Oktoberfest celebrations in Munich, Germany, have been canceled this year in response to the coronavirus pandemic. The last time the iconic beer festival was put on pause was 1945, as a result of WWII.
Munich’s Lord Mayor Dieter Reiter and Bavaria’s Minister-President Markus Söder made the announcement in a joint press conference on Tuesday, explaining that public health is their top priority.
“It hurts, it’s such a pity,” said Söder. “We have agreed that the risk is simply too high.” Every year, Oktoberfest — also known as “Wiesn” — draws millions of visitors who pack close together in beer tents and on the streets to drink German brews, eat Bavarian delicacies and dance.
This year, the festival was expected to attract around six million visitors from around the world, and take place from September 19 to October 4. This volume of people in such close proximity to each other would encourage person-to-person transmission of the novel coronavirus (COVID-19), the officials indicated.
“We have experienced that the après-ski in Ischgl, various beer festivals, for example, or even carnival events were unfortunately virus hubs,” Söder says of other public events throughout Europe. “As long as there is no vaccine, as long as there is no medicine, special care must be taken.”
Reiter assured those celebrating Oktoberfest across the world that he understood the cancellation “is a bitter pill to swallow,” and that this was one of “the hardest decisions you can make.” As Munich’s mayor, he kicks off the festival every year with the traditional tapping of the keg.
“I hope that in 2021 — no, I’m sure that we will see another Oktoberfest in 2021,” says Reiter. “Hopefully under different conditions by then. Until then, I must beg your indulgence that there was no other solution.”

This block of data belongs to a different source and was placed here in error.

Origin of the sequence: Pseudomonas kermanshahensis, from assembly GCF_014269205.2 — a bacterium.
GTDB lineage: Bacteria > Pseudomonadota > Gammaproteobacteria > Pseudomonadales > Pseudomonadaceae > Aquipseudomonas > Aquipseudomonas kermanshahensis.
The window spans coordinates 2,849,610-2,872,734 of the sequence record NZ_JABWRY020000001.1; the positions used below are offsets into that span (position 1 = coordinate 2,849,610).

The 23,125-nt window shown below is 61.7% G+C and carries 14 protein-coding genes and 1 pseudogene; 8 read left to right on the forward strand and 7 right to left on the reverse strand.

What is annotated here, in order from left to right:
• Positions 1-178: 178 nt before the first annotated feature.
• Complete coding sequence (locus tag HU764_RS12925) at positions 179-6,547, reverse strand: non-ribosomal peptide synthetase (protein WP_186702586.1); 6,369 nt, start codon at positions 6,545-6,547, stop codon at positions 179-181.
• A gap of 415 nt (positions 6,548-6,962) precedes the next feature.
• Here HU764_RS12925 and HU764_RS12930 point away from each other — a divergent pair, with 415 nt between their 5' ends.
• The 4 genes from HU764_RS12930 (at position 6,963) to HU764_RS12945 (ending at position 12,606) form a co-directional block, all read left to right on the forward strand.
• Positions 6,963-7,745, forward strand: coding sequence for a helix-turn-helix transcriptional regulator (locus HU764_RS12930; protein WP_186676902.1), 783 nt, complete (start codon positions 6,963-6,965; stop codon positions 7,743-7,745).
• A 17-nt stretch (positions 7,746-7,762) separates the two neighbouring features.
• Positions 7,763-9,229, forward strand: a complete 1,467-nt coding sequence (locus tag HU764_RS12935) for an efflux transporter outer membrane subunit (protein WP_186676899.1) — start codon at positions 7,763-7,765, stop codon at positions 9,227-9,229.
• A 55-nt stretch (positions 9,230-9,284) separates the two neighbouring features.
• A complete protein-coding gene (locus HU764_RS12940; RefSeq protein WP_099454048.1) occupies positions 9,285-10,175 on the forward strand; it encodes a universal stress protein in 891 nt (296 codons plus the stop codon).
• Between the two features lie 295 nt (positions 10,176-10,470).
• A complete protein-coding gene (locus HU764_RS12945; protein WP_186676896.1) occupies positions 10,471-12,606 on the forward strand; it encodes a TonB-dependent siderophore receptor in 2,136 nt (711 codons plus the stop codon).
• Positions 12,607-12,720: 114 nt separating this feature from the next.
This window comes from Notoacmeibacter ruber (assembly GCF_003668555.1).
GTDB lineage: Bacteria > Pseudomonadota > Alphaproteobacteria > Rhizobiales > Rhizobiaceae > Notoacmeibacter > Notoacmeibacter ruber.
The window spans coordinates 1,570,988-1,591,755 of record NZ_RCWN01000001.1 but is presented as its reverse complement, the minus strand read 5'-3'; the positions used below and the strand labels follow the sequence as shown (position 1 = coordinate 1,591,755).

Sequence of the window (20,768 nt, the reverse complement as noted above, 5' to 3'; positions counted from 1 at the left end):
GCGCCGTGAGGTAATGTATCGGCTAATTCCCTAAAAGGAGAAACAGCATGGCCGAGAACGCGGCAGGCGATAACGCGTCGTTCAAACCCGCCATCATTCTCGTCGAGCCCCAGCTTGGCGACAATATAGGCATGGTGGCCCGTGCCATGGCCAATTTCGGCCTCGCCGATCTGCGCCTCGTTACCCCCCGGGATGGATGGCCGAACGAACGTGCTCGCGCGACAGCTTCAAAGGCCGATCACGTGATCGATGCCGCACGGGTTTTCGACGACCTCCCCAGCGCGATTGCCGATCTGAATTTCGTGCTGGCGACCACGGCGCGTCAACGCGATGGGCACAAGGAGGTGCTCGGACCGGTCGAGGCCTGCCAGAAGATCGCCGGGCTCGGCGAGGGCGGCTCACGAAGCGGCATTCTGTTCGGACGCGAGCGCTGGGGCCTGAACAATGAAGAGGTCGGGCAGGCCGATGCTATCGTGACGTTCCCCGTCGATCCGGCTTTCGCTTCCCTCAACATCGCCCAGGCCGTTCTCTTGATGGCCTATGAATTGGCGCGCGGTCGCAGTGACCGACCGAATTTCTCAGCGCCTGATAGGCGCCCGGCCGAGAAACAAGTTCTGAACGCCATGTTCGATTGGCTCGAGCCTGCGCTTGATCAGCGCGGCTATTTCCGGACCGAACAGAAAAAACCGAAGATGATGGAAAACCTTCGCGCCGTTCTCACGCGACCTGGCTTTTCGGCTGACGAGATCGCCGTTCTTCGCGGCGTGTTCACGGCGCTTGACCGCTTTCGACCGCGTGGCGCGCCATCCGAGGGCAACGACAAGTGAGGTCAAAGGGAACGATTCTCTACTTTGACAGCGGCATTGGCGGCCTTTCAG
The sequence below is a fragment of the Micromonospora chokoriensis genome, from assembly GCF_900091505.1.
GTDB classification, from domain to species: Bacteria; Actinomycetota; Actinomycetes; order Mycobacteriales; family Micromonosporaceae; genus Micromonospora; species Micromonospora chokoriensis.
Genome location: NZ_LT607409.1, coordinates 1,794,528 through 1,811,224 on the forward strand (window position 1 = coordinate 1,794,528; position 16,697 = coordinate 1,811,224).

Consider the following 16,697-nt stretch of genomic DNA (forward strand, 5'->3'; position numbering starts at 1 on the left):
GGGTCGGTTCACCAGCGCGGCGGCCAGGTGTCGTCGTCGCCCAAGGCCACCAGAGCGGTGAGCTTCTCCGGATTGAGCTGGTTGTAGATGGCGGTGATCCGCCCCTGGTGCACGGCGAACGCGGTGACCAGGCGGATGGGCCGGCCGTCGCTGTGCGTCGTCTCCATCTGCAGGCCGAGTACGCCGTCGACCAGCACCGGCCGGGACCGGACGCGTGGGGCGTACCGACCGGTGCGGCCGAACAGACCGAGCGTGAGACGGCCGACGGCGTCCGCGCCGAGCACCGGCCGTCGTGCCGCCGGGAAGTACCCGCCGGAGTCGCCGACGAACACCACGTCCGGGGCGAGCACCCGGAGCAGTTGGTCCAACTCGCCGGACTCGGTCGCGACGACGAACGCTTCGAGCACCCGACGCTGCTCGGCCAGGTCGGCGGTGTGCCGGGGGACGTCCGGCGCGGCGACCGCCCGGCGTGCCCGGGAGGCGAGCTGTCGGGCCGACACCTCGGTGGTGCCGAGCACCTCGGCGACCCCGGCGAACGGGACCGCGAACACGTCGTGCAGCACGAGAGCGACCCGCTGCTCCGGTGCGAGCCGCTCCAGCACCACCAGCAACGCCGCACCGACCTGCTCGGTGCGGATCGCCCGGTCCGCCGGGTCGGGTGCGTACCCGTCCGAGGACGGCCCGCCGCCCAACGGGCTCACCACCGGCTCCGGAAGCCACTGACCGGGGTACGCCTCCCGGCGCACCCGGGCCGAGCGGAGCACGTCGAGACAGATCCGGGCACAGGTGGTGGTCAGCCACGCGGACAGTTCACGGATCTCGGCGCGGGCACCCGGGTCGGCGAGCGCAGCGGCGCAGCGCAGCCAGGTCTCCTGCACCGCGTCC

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Oktoberfest boss Clemens Baumgärtner made similar statements about the cancelation, noting that he is especially sad for those who make their living at Oktoberfest, referencing employees such as festival hosts, carousel operators and food vendors.
“Nevertheless,” he said, “the Wiesn is a total work of art that you either do completely or not at all — and this work of art cannot be moved backwards or made in a smaller form.”
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He supports the decision to cancel this year’s festivities, despite it taking an emotional toll on him.
“It is the right decision because — at least for the time being — we cannot ensure that we have a Wiesn that only gives pleasure to everyone, but does not pose any danger,” Baumgärtner said.
He continued: “Let’s do everything to ensure that we can celebrate a healthy, joyful, happy and fulfilling Oktoberfest in 2021.”
As of Wednesday morning, there have been 145,694 confirmed cases of coronavirus in Germany, with 4,879 deaths.
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